About this recipe:Aromatic malt loaf lends a healthy rich note to classic bread pudding, allowing you to reduce the fat without sacrificing any flavour as there is no need to spread the slices with butter. There is lots of dried fruit – dates, apricots, pears and apples – between the malt loaf layers, giving natural sweetness.
1 small malt loaf, about 225 g (8 oz)
55 g (2 oz) stoned dried dates, chopped
55 g (2 oz) ready-to-eat dried apricots, chopped
55 g (2 oz) ready-to-eat dried pears, chopped
55 g (2 oz) ready-to-eat dried apples, chopped
300 ml (10 fl oz) semi-skimmed milk
2 tbsp soft brown or demerara sugar
¼ tsp pure vanilla extract
caster or icing sugar to finish
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Cut the malt loaf into 10 slices. Arrange half the slices in a 1.4 litre (2½ pint) ovenproof dish and sprinkle with the chopped dried fruit. Arrange the remaining slices of malt loaf on top.
In a small saucepan, heat the milk until bubbles form round the edge. Beat the eggs with the sugar and the vanilla extract in a bowl or jug. Pour the scalding milk over them, whisking constantly. Pour the custard mixture over the malt loaf and fruit and leave to soak for 30 minutes so that the malt loaf absorbs some of the liquid.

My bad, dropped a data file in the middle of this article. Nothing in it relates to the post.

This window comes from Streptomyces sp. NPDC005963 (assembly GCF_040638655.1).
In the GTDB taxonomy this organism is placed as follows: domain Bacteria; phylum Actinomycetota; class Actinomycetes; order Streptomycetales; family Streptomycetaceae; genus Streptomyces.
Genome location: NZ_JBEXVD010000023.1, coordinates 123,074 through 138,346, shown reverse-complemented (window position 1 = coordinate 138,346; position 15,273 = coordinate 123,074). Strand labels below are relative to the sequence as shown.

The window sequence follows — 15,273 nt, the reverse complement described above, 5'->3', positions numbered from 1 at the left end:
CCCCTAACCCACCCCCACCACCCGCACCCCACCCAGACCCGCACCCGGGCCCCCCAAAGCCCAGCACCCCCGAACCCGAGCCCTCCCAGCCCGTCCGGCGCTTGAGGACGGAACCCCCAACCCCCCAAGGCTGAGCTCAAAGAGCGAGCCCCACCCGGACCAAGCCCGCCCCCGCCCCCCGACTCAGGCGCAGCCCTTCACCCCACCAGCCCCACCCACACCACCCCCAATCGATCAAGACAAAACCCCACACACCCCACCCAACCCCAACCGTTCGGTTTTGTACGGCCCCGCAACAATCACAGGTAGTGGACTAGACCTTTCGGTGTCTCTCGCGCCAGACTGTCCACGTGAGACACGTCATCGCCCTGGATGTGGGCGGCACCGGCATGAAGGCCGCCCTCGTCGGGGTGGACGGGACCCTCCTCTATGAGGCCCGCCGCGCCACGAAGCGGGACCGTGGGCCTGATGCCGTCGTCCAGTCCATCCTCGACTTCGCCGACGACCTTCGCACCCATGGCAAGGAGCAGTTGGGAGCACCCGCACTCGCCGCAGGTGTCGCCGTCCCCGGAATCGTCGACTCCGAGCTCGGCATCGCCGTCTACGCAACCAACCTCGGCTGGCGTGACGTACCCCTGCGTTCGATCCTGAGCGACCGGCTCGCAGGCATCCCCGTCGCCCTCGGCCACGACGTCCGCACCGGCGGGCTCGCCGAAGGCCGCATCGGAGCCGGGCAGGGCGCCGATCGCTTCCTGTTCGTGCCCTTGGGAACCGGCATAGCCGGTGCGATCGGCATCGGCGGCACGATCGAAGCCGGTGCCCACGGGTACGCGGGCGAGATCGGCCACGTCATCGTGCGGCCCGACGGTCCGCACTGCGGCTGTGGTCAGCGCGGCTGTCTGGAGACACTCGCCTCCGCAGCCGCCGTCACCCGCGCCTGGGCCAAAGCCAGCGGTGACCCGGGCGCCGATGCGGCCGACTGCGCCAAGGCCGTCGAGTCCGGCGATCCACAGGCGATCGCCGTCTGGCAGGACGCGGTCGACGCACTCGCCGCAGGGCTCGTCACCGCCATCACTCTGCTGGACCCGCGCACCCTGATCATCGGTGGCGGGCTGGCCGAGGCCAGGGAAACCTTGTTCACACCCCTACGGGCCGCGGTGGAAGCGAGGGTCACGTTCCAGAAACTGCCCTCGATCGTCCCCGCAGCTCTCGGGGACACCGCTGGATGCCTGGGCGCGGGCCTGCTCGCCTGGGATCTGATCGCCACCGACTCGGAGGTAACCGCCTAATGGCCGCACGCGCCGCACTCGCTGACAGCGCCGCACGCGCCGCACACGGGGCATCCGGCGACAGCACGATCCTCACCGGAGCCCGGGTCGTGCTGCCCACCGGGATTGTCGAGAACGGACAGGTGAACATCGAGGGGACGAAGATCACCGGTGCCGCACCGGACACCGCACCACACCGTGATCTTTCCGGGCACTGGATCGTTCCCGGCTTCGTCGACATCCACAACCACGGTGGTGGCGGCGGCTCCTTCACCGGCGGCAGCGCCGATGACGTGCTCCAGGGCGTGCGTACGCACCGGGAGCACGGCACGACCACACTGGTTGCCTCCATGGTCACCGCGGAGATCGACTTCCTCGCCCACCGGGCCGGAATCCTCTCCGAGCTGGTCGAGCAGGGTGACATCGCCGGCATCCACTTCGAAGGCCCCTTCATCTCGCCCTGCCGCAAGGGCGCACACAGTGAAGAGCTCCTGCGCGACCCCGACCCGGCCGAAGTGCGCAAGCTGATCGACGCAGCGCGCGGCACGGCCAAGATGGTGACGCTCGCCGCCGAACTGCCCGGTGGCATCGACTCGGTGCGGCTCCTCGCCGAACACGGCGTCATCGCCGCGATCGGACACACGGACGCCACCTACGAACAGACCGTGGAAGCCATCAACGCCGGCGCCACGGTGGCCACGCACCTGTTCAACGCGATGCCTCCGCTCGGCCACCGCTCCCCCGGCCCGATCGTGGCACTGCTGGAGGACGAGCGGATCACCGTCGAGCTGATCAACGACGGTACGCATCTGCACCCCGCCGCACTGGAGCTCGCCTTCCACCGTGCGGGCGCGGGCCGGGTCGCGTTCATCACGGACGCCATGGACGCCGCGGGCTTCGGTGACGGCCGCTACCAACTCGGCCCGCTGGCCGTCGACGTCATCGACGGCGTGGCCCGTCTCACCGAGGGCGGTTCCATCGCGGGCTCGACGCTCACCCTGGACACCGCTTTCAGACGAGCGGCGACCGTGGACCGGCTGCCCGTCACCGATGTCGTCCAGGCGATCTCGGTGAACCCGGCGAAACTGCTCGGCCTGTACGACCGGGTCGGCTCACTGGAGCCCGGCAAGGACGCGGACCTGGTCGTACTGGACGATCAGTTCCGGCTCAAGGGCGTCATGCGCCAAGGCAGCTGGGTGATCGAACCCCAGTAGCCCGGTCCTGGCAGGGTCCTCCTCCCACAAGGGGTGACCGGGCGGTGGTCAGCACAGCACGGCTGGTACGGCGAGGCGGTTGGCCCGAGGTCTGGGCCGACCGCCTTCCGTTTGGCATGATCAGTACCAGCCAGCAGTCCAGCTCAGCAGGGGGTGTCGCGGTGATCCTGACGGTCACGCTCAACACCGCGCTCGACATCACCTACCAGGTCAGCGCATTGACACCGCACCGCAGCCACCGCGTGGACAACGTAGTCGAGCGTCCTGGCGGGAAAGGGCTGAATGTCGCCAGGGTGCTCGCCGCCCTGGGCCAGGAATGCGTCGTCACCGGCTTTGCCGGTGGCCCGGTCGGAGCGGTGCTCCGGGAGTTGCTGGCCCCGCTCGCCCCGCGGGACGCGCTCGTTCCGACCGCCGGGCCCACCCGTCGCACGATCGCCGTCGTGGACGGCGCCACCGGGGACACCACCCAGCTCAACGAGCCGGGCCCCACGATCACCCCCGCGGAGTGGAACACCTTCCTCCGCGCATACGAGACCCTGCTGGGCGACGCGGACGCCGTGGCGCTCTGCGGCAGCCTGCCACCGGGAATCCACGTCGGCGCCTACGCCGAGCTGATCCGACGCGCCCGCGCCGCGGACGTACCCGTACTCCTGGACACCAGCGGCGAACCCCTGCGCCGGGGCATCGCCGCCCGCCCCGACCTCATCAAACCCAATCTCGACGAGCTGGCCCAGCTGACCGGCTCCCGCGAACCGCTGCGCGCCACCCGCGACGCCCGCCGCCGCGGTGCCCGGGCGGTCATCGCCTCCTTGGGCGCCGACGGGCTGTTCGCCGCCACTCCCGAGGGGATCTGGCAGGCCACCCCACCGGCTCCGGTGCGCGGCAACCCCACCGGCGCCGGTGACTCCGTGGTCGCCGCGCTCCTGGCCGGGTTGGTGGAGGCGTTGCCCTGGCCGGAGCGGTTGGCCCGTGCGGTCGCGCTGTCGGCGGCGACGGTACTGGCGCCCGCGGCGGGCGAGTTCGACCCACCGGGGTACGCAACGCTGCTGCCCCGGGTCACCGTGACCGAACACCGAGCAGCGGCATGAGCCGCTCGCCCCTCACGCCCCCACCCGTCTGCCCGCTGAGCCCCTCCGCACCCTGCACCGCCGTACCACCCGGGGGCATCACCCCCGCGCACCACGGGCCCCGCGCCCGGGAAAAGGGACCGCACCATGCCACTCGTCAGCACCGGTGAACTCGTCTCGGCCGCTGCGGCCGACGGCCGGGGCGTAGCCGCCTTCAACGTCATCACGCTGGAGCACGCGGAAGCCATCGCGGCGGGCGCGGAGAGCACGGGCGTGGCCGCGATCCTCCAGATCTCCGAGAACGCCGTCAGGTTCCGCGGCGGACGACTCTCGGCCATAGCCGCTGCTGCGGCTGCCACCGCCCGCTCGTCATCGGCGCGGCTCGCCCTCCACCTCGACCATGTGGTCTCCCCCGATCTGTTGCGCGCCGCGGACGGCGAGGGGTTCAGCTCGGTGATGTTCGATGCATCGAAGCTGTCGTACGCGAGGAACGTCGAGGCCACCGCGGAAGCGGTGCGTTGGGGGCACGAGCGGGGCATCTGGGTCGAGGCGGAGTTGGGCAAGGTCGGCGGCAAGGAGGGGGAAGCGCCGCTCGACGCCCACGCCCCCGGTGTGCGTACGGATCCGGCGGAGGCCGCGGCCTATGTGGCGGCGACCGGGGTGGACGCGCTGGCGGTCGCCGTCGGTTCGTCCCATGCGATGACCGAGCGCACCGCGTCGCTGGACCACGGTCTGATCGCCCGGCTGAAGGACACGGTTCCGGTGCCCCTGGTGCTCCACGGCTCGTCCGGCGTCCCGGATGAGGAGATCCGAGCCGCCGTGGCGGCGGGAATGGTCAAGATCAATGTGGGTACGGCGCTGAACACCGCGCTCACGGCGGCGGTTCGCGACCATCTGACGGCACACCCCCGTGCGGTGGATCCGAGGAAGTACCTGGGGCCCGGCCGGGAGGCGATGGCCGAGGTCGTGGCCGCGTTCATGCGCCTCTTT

Preheat the oven to 160°C (325°F, gas mark 3).
Put the bread pudding in the oven and bake for 40–50 minutes or until set and golden.
Remove the pudding from the oven and leave to cool for 10 minutes or so. Sprinkle with a little caster or sifted icing sugar before serving.
Some more ideas
Replace the dates with prunes. Substitute 4 tbsp of fresh orange juice for 4 tbsp of the milk and add the grated zest of 1 orange to the custard mixture, reducing the sugar to 1 tbsp. * Fruited teabreads or raisin loaf can be used in place of the malt loaf. Alternatively, use day-old French bread, cut into small cubes, or stale white bread and add some sultanas or raisins.
This rich dessert, while being low in fat, provides useful fibre from the dried fruit (dates in particular) and protein from the eggs as well as plenty of carbohydrate. * Eggs have received a ‘bad press’ in the last few years because of their cholesterol content, but they are an excellent source of many nutrients, including protein and iron, and they are low in fat.